Morning Must Reads: Duck

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Former U.S. Air Force Major Michael D. Almy hugs Speaker Nancy Pelosi after she signed legislation repealing the military policy law during a ceremony December 21, 2010 in Washington, DC. (Mark Wilson/Getty Images)

–The Senate will ratify the new Strategic Arms Reduction Treaty today and President Obama will sign the repeal of “Don’t Ask, Don’t Tell.” The Senate may move on to the health bill for 9/11 first responders after START.

–Jim DeMint not a fan of yuletide legislating. Lindsey Graham blames his Republican colleagues for Democrats’ prolific lame duck.

–The Obama administration is drafting an executive order establishing indefinite detention for terror suspects at Guantanamo Bay that they say cannot be tried and should not be released. It’s not a new position for the president.

–The FCC approved “net neutrality” rules yesterday by a party line vote of 3-2, the government’s first foray into regulating Internet traffic. Republicans mostly see it as another unwanted tentacle of government overreach and those in Congress may mount a challenge.  Many net neutrality advocates feel the new guidelines don’t go far enough, in part because of laxer rules for wireless companies. I haven’t seen the text of the order itself yet.

–Congress passed a three-month extension of government funding at 2010 levels. Of course, that sets up another budget battle in March and a Republican House may not be too enthused about funding new projects and bureaucracies established by this year’s Democratic legislation.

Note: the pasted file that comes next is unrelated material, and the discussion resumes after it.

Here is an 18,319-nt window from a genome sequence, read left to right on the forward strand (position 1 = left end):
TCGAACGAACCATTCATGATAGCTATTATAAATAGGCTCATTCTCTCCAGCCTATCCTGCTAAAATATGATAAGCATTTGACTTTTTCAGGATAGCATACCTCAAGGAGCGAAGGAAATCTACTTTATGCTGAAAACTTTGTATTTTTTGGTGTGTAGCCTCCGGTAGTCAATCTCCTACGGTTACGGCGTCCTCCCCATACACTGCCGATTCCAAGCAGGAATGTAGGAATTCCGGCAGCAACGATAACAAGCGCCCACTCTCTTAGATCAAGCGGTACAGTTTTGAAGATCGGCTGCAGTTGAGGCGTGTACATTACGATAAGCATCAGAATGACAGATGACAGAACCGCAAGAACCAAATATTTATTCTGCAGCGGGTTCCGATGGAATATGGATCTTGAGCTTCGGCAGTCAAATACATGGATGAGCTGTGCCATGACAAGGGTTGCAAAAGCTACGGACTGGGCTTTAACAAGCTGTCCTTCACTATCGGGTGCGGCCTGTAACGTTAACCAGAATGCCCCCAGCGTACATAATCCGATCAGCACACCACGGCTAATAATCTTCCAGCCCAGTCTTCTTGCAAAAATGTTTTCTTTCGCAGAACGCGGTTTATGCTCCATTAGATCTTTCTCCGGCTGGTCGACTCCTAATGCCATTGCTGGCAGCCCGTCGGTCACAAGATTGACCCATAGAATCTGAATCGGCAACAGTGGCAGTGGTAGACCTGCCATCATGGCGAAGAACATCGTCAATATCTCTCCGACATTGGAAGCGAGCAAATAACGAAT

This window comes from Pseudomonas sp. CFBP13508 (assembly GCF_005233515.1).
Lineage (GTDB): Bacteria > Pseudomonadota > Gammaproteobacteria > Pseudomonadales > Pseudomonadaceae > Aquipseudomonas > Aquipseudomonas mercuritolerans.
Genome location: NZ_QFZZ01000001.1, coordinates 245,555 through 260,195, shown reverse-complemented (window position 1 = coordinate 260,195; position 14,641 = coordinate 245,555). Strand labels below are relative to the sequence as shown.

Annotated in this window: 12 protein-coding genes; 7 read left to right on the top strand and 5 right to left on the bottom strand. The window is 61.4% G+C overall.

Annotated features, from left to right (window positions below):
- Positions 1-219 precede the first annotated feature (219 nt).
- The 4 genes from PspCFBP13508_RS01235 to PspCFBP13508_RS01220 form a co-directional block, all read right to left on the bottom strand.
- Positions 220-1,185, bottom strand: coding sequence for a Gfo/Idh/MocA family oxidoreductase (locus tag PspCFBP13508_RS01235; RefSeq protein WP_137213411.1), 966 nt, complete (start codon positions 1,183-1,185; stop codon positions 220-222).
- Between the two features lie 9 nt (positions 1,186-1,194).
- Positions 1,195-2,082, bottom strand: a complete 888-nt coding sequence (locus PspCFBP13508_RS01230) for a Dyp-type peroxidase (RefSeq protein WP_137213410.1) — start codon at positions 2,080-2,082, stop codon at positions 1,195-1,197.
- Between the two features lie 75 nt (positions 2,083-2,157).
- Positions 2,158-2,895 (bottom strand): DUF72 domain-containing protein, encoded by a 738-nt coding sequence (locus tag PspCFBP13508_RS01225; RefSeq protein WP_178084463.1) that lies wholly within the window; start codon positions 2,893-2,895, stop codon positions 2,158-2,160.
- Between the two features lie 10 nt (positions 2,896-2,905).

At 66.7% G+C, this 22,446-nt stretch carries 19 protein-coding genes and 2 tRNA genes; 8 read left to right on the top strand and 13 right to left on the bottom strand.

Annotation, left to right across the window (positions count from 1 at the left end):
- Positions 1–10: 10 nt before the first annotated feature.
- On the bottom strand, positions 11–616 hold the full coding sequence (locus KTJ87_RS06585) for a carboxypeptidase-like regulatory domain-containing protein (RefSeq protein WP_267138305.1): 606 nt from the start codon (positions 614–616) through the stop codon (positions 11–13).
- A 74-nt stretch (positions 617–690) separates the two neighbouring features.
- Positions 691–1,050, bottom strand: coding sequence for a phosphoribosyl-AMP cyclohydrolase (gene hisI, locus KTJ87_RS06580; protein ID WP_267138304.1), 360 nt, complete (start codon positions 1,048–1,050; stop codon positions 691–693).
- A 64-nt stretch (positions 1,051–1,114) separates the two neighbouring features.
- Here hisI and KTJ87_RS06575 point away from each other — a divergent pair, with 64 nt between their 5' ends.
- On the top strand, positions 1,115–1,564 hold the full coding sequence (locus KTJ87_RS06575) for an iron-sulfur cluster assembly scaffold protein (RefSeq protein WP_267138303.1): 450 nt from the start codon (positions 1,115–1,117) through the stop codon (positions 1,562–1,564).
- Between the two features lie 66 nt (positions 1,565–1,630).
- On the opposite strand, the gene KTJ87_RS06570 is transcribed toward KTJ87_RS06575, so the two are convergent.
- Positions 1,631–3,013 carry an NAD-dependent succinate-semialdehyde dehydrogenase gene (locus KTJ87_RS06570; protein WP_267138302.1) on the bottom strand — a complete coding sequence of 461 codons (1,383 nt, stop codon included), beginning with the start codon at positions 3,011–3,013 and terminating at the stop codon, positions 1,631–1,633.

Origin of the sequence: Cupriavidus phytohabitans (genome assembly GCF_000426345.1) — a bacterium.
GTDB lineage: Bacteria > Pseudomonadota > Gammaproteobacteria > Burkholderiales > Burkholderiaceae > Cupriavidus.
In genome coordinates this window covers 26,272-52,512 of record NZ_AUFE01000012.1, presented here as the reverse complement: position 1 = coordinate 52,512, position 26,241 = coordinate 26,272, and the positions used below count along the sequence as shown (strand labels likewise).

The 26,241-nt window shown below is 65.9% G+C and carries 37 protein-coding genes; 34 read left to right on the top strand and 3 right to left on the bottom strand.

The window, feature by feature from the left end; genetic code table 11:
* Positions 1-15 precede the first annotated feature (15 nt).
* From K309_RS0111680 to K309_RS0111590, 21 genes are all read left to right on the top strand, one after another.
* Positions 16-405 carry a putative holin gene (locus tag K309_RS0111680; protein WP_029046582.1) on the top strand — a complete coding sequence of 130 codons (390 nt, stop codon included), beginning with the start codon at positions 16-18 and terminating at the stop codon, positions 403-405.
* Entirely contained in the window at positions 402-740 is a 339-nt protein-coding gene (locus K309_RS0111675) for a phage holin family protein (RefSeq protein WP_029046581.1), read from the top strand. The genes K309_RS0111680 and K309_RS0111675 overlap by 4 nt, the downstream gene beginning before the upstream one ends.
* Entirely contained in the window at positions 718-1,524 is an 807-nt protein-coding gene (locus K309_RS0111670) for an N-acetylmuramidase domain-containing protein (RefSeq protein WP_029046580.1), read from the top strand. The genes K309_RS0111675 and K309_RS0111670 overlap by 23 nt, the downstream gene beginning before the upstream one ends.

–Bloomberg’s Yalman Onaran has a good overview of the current state of international financial regulations. In short, how competetition between nations, industry protests, and the Greek crisis broke up, watered down or delayed many pieces of the new Basel Committee on Banking Supervision rules. But it’s still worth noting:

Even after being weakened, the new ratios and definitions would require banks to hold about $800 billion more capital, the committee said last week. Most lenders will be able to raise the money by retaining profits before the rules go into effect.

The cushion will be that much thicker.

–Nine long months after the election, Iraq finally forms a government.

–And AFP’s Mauricio Lima took some stunning photos of Afghanistan this year.

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